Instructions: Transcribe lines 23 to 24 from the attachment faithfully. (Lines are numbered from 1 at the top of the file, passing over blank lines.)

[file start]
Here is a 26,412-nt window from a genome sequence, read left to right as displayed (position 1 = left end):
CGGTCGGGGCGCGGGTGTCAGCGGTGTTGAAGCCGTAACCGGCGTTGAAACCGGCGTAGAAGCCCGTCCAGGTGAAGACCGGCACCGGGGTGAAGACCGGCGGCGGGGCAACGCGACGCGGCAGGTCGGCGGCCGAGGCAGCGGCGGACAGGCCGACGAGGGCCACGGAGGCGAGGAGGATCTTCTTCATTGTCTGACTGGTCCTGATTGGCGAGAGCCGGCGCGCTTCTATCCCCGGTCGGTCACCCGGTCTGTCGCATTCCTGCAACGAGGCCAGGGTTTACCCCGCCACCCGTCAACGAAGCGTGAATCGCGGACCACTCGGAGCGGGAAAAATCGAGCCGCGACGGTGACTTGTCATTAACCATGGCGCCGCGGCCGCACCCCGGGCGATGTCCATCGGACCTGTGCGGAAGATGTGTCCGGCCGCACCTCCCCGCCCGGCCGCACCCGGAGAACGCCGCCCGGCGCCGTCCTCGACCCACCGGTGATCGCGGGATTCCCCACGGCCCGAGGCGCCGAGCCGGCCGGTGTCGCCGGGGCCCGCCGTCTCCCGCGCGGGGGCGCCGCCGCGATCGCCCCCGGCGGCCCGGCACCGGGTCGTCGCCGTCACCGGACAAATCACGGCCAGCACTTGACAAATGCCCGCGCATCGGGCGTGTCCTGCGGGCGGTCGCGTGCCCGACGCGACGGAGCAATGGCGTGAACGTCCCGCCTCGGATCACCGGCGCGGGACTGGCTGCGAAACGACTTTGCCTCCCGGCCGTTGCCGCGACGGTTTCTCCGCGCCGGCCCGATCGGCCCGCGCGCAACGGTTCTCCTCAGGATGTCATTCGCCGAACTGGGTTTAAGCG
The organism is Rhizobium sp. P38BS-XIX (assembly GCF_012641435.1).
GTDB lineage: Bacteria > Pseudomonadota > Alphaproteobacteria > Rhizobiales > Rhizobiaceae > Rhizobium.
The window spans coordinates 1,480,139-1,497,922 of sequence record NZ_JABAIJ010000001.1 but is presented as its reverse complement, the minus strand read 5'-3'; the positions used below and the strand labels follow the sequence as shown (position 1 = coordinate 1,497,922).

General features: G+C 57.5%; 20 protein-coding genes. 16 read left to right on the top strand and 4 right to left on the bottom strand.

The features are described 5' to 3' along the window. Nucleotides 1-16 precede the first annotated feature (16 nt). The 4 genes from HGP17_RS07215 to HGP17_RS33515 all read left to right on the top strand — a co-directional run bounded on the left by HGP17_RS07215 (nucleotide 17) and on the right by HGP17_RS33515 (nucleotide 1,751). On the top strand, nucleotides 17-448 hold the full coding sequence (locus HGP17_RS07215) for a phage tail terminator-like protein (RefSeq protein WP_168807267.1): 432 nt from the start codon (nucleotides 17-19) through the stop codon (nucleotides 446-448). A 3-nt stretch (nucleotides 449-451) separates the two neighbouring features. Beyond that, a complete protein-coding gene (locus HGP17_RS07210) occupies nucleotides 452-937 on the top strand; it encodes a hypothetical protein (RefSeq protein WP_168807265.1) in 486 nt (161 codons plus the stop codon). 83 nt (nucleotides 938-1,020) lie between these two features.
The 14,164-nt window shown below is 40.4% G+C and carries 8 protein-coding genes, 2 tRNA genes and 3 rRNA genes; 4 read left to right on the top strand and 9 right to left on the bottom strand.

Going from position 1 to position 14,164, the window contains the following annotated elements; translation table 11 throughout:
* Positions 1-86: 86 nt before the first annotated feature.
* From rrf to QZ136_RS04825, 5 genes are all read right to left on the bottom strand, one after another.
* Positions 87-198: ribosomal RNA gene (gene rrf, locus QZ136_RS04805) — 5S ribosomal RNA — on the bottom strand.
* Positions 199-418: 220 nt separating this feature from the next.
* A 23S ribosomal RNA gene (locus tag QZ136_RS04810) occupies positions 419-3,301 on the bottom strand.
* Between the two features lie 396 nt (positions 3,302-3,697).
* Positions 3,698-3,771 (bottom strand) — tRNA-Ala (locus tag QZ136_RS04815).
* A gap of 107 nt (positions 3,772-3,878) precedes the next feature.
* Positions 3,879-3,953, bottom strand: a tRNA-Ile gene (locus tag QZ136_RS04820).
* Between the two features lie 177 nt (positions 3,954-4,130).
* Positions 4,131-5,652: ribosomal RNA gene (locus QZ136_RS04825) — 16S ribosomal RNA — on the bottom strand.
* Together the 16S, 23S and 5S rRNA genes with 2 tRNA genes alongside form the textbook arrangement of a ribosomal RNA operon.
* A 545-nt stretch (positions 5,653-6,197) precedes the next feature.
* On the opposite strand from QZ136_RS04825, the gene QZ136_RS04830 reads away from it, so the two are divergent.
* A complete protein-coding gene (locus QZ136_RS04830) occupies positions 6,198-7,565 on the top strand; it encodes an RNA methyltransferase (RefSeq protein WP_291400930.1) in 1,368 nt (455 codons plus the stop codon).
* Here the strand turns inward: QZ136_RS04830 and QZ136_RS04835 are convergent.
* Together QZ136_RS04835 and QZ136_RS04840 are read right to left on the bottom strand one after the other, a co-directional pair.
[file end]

* On the opposite strand from QZ136_RS04825, the gene QZ136_RS04830 reads away from it, so the two are divergent.
* A complete protein-coding gene (locus QZ136_RS04830) occupies positions 6,198-7,565 on the top strand; it encodes an RNA methyltransferase (RefSeq protein WP_291400930.1) in 1,368 nt (455 codons plus the stop codon).